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الأخلاق البروتستانتية وروح الرأسمالية

3.89  ·  Rating details ·  9,498 ratings  ·  403 reviews
تبرز دائماً أشكال متنوعة جداً من العقلنة في مختلف مجالات الحياة وتبعاً للحضارات ويقول المؤلف أنه من الضروري، لتمييز هذه الاختلافات، من زاوية تاريخ الحضارات، تحديد المجالات المعقلنة واتجاهات عقلنتها، ينبغي التعرف على السمات المميزة للعقلانية الغربية، والتعرف في داخلها، على أشكال العقلنة الحديثة، ومن ثم تفسير الأصل الذي تحدرت منه.

وذلك على ضوء تطور العقلانية الاقتصادية المرتب
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Paperback, 199 pages
Published 1990 by منشورات مركز الإنماء القومي (first published November 1904)
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3.89  · 
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 ·  9,498 ratings  ·  403 reviews


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Trevor
May 08, 2012 rated it really liked it  ·  review of another edition
I think you could get away with reading just chapter five of this one - that is where the guts of the argument is. It is not that the rest of the book is completely uninteresting, but it is much less interesting. It is in this final chapter that the real thesis is worked out.

A thumbnail version goes like this. There appears to be lots more Protestant capitalists than there are Catholic ones. Also, Protestant countries tend to be more economically developed than Catholic ones - so why? Marxism w
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Anthony Buckley
Mar 03, 2009 rated it it was amazing  ·  review of another edition
One of the central disputes in Protestantism had long been that between the Calvinists and the Arminians. The Calvinist believed that every person had been chosen by God in the beginning to be either saved or damned, and that there was nothing anybody could do to change his decision. These “elect” individuals could not be certain of their salvation, but they might be identified by their tendency to live lives of piety and goodness. In contrast, the followers of Arminius thought that each individ ...more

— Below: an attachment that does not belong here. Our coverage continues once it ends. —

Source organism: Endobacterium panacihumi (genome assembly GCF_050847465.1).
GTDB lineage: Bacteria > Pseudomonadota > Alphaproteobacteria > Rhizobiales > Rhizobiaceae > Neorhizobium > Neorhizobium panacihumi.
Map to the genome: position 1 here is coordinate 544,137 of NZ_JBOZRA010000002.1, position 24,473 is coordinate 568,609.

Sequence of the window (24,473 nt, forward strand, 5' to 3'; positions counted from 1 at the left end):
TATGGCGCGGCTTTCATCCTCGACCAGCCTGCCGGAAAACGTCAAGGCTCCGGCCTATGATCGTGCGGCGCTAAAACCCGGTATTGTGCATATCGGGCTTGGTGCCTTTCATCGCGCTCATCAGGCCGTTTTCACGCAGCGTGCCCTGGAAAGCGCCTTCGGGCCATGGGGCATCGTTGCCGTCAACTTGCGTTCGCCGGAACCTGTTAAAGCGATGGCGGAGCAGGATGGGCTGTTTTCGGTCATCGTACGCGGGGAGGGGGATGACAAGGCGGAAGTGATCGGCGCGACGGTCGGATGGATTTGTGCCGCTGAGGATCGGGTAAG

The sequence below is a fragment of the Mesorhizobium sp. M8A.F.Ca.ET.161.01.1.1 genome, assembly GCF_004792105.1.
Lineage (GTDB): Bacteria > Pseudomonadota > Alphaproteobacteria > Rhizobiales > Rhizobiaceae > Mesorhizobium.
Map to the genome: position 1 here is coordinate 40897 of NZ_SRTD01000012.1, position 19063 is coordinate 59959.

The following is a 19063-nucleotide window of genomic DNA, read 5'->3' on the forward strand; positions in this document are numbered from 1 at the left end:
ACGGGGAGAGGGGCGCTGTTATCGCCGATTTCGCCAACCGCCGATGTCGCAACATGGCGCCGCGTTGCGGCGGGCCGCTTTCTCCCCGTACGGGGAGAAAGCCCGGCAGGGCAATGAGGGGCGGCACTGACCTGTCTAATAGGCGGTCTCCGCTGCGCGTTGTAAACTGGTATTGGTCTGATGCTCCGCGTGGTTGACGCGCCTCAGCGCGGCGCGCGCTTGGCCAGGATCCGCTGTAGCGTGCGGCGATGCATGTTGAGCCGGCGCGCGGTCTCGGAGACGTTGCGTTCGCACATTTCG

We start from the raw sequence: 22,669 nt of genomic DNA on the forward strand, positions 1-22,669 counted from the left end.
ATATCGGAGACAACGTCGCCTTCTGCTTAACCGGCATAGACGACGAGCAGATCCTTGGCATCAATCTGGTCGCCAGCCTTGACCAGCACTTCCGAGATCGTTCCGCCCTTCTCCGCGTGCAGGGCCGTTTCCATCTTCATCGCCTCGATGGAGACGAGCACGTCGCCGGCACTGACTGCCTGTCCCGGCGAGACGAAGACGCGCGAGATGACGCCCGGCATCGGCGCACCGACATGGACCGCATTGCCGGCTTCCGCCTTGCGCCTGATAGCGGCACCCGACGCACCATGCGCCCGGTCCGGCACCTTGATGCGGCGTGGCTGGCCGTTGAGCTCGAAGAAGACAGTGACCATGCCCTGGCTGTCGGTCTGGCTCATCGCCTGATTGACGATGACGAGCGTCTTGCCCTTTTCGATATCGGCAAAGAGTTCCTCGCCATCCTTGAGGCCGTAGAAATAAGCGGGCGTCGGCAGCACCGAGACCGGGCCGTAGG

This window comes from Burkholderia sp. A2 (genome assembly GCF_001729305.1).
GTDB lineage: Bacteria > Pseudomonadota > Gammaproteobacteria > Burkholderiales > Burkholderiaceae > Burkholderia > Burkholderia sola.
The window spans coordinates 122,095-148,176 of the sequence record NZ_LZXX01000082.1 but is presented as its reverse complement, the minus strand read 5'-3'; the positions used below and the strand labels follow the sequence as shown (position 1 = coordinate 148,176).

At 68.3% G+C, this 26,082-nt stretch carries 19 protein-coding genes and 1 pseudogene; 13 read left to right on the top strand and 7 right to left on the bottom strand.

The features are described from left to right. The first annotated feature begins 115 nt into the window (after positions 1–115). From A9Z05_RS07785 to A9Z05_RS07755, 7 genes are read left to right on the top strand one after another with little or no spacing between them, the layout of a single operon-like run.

Eric_W
Nov 30, 2008 rated it really liked it  ·  review of another edition
Shelves: philosophy
For years we have been assaulted by politicians and religious leaders preaching the Christian "work ethic," yet I find little justification, if any, for the concept anywhere in the New Testament. I happened to be discussing this with my dad a while ago, who also happens to be one of the smartest people I know, and he recommended Weber’s book. First published in 1905, it provoked considerable controversy.

Weber's thought was grounded in a belief that history is of critical portance to the social
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A
Oct 14, 2011 rated it liked it  ·  review of another edition
Protestantism is ballin'.

Amazing how much this book is about the hustler spirit: dude who'd buy in bulk, talk to his customers and push volume, figure out how to innovate to make a better product. Break with tradition. And apparently protestant women are very best at innovating, so says Weber.

Weber basically writes to Marx at a couple points, referring to "materialist" theories, basically saying that Southern US plantations had all the time and talk of capitalists but the northern homesteaders g